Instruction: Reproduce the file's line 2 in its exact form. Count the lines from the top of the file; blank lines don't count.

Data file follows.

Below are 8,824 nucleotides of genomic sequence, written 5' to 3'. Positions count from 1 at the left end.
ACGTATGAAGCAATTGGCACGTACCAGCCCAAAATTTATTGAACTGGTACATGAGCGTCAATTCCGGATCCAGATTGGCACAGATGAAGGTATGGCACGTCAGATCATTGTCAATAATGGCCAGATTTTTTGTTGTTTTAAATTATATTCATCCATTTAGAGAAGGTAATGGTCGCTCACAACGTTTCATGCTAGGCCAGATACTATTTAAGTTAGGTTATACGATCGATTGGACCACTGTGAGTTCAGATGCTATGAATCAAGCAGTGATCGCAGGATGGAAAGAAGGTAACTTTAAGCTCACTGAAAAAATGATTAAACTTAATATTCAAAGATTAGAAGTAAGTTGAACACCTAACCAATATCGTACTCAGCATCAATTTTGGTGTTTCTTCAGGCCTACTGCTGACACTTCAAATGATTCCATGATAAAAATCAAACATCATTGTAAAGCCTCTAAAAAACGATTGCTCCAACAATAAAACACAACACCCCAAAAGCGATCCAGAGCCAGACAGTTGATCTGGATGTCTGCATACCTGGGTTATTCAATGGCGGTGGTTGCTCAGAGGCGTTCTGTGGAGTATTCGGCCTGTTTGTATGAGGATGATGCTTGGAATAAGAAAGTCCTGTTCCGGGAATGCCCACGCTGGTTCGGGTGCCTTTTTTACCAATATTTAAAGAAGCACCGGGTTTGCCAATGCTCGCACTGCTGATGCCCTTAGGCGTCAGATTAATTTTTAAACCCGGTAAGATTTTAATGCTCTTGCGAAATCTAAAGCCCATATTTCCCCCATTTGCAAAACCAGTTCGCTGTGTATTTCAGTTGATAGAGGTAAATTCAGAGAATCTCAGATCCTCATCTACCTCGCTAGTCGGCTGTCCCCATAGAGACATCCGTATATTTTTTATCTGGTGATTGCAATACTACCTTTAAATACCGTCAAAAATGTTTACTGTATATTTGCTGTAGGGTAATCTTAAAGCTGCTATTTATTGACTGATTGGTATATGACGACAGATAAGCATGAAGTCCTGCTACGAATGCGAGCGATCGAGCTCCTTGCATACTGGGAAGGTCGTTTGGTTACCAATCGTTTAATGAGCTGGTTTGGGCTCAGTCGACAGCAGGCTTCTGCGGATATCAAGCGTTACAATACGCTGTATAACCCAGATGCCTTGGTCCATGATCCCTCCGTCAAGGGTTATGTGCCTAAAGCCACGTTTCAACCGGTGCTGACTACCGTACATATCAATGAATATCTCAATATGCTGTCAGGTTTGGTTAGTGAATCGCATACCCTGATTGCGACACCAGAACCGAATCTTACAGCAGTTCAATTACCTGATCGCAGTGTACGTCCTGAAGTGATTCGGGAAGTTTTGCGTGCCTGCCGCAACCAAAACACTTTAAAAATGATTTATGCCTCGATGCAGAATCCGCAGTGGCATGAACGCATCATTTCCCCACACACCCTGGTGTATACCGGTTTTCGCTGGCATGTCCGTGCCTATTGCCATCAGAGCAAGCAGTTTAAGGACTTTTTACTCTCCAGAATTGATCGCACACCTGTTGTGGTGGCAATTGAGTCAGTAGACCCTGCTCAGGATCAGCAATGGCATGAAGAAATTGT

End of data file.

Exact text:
ACGTATGAAGCAATTGGCACGTACCAGCCCAAAATTTATTGAACTGGTACATGAGCGTCAATTCCGGATCCAGATTGGCACAGATGAAGGTATGGCACGTCAGATCATTGTCAATAATGGCCAGATTTTTTGTTGTTTTAAATTATATTCATCCATTTAGAGAAGGTAATGGTCGCTCACAACGTTTCATGCTAGGCCAGATACTATTTAAGTTAGGTTATACGATCGATTGGACCACTGTGAGTTCAGATGCTATGAATCAAGCAGTGATCGCAGGATGGAAAGAAGGTAACTTTAAGCTCACTGAAAAAATGATTAAACTTAATATTCAAAGATTAGAAGTAAGTTGAACACCTAACCAATATCGTACTCAGCATCAATTTTGGTGTTTCTTCAGGCCTACTGCTGACACTTCAAATGATTCCATGATAAAAATCAAACATCATTGTAAAGCCTCTAAAAAACGATTGCTCCAACAATAAAACACAACACCCCAAAAGCGATCCAGAGCCAGACAGTTGATCTGGATGTCTGCATACCTGGGTTATTCAATGGCGGTGGTTGCTCAGAGGCGTTCTGTGGAGTATTCGGCCTGTTTGTATGAGGATGATGCTTGGAATAAGAAAGTCCTGTTCCGGGAATGCCCACGCTGGTTCGGGTGCCTTTTTTACCAATATTTAAAGAAGCACCGGGTTTGCCAATGCTCGCACTGCTGATGCCCTTAGGCGTCAGATTAATTTTTAAACCCGGTAAGATTTTAATGCTCTTGCGAAATCTAAAGCCCATATTTCCCCCATTTGCAAAACCAGTTCGCTGTGTATTTCAGTTGATAGAGGTAAATTCAGAGAATCTCAGATCCTCATCTACCTCGCTAGTCGGCTGTCCCCATAGAGACATCCGTATATTTTTTATCTGGTGATTGCAATACTACCTTTAAATACCGTCAAAAATGTTTACTGTATATTTGCTGTAGGGTAATCTTAAAGCTGCTATTTATTGACTGATTGGTATATGACGACAGATAAGCATGAAGTCCTGCTACGAATGCGAGCGATCGAGCTCCTTGCATACTGGGAAGGTCGTTTGGTTACCAATCGTTTAATGAGCTGGTTTGGGCTCAGTCGACAGCAGGCTTCTGCGGATATCAAGCGTTACAATACGCTGTATAACCCAGATGCCTTGGTCCATGATCCCTCCGTCAAGGGTTATGTGCCTAAAGCCACGTTTCAACCGGTGCTGACTACCGTACATATCAATGAATATCTCAATATGCTGTCAGGTTTGGTTAGTGAATCGCATACCCTGATTGCGACACCAGAACCGAATCTTACAGCAGTTCAATTACCTGATCGCAGTGTACGTCCTGAAGTGATTCGGGAAGTTTTGCGTGCCTGCCGCAACCAAAACACTTTAAAAATGATTTATGCCTCGATGCAGAATCCGCAGTGGCATGAACGCATCATTTCCCCACACACCCTGGTGTATACCGGTTTTCGCTGGCATGTCCGTGCCTATTGCCATCAGAGCAAGCAGTTTAAGGACTTTTTACTCTCCAGAATTGATCGCACACCTGTTGTGGTGGCAATTGAGTCAGTAGACCCTGCTCAGGATCAGCAATGGCATGAAGAAATTGT